A decision from the Pennsylvania Court of Common Pleas seems to hold that a judge who is Facebook friends with a party in a matter before him must recuse himself as a matter of course; failure to do so, in this particular case, resulted in the judge’s decision being overturned. Does this mean that Pennsylvania judges will be subject to a new, lower standard for recusal?
On May 1, 2011, Pennsylvania State Representative Cherelle Parker was arrested for drunk driving. During a hearing in November 2011, the presiding judge, the Honorable Charles Hayden suppressed the testimony of the arresting officers, finding that, due to conflicting evidence, the officers’ testimony was “impossible” to believe.
After the Court issued its decision, the Attorney General became aware that Judge Hayden was Facebook “friends” with Representative Parker. Judge Hayden refused to recuse himself and the Attorney General appealed the case to the Pennsylvania Common Pleas Court. In January 2012, the Court issued an order reversing Judge Hayden’s ruling and ordering that he recuse himself from the case.
The basis for the Court’s order was its determination that Judge Hayden had abused his discretion by not recusing himself from the case, reports WHYY’s Newsworks. (Note: As of this post, we’ve been unable to locate a copy of the court’s order. Thus, our information is limited to the news reports. If you have a copy of the order, we’d appreciate having a look at it.)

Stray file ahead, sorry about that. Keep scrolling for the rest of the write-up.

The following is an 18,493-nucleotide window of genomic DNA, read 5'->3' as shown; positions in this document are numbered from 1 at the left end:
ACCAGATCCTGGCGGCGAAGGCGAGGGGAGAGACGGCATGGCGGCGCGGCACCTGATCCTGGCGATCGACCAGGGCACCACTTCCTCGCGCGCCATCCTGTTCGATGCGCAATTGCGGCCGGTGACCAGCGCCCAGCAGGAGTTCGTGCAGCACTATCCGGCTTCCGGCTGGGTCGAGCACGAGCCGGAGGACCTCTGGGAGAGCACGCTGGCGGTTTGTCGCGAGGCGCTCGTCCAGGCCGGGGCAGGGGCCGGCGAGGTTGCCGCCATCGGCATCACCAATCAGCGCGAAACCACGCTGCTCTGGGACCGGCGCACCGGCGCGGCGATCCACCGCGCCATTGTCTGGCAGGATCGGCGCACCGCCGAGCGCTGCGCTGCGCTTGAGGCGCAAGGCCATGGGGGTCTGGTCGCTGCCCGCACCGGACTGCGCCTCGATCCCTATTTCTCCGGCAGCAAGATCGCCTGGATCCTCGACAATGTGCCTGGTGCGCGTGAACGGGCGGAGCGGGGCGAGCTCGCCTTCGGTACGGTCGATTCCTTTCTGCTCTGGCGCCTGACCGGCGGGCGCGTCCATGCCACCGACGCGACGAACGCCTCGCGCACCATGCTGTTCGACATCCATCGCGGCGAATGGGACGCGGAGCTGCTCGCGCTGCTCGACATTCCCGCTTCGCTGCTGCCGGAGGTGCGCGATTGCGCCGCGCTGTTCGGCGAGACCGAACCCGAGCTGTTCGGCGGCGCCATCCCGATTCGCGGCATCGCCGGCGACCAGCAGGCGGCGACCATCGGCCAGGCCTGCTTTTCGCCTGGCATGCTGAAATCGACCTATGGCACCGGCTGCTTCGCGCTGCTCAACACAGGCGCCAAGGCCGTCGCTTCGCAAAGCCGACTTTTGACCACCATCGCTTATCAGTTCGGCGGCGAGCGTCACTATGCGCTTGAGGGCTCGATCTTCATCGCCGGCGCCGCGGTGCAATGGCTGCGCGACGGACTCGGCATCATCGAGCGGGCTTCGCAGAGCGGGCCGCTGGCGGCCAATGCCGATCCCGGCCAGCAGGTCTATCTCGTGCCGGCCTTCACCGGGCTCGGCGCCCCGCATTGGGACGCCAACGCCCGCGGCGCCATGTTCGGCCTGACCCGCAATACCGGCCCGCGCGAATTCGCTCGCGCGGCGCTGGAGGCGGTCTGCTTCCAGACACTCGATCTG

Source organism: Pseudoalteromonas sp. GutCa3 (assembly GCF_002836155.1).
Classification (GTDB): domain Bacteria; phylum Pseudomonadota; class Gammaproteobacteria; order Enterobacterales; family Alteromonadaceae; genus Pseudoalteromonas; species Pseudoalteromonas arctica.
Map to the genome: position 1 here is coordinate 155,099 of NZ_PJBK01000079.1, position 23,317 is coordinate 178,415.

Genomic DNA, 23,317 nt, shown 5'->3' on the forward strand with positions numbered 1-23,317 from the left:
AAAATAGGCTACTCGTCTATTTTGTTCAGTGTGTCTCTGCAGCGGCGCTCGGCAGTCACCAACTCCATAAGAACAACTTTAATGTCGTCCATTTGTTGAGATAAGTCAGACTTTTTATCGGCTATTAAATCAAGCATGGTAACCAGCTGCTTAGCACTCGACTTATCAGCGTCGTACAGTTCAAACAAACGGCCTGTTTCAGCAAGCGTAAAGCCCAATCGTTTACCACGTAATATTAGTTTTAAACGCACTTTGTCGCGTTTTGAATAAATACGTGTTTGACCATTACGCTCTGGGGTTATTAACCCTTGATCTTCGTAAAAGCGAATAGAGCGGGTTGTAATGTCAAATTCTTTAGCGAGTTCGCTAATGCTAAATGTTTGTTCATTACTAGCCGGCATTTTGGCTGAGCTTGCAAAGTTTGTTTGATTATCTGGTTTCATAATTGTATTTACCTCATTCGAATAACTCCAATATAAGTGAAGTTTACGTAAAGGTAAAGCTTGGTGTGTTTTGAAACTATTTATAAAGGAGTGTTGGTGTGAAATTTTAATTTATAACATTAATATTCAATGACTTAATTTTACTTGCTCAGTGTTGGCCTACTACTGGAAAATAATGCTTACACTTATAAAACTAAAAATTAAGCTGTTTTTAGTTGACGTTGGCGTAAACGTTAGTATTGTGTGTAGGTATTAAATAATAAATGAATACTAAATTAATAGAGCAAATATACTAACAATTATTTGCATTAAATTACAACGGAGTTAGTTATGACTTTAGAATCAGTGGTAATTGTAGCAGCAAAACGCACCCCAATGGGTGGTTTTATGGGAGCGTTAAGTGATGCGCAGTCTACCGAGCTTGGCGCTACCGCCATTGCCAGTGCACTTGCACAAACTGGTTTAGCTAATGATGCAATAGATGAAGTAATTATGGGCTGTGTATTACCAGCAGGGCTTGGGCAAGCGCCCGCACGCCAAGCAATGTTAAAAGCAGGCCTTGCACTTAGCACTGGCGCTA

This approach, however, seems likely to cause problems. Take this case for example: Judge Hayden has more than 1,500 Facebook “friends,” and Representative Parker has more than 4,500 Facebook “friends.” Moreover, Pennsylvania judges are elected, making them politicians of a sort. In this day and age, it is not unusual for politicians to have aids manage their social media accounts, especially when they are used for professional rather than personal purposes. Finally, most people with Facebook accounts will readily acknowledge that there is a real difference between a friend and a Facebook “friend.” Indeed, Representative Parker’s attorney asserts that she and Judge Hayden had no personal connection beyond their Facebook accounts.
Editor’s Comments by Molly DiBianca
Social-media activity by judges is an issue not likely to go away any time soon. Although many, if not most, judges do not use social-media sites like Facebook for personal use, it seems inevitable that this statistic will change and the number of judges who engage in social media will increase. This raises at least two questions. First, how, if at all, does the use of social media (and, particularly, social-networking sites), by judges affect their ability and/or perceived ability to remain impartial when an online “friend” is before them in the courtroom? Second, should bar associations opine about and/or take a formal position with respect to this question?
Ethics committees in at least five states have issued advisory opinions regarding online friending of attorneys by judges. All but one of the states to have addressed the question has come out on the side that friending an attorney who may appear in the judge’s courtroom is not, per se, impermissible, provided that the judge complies with the rules of ethics in all other respects, including impartiality. (Committees in Ohio South Carolina, and North Carolina have issued advisory opinions that permit judge-attorney friending; Florida’s ethics body concluded that such friendships were not appropriate).
But the story addressed in Lauren’s post, above, deals with a separate issue–specifically, whether the existence of a Facebook friendship between a judge and a party requires the judge recuse himself as a matter of course. Although the Pennyslvania court seems to have decided the answer to this query is “yes,” I am not convinced that it is quite that simple.
We would love to hear your thoughts on the issue–can a judge who is Facebook friends with a party (plaintiff or defendant) remain impartial or should he be required to recuse himself because of that online connection?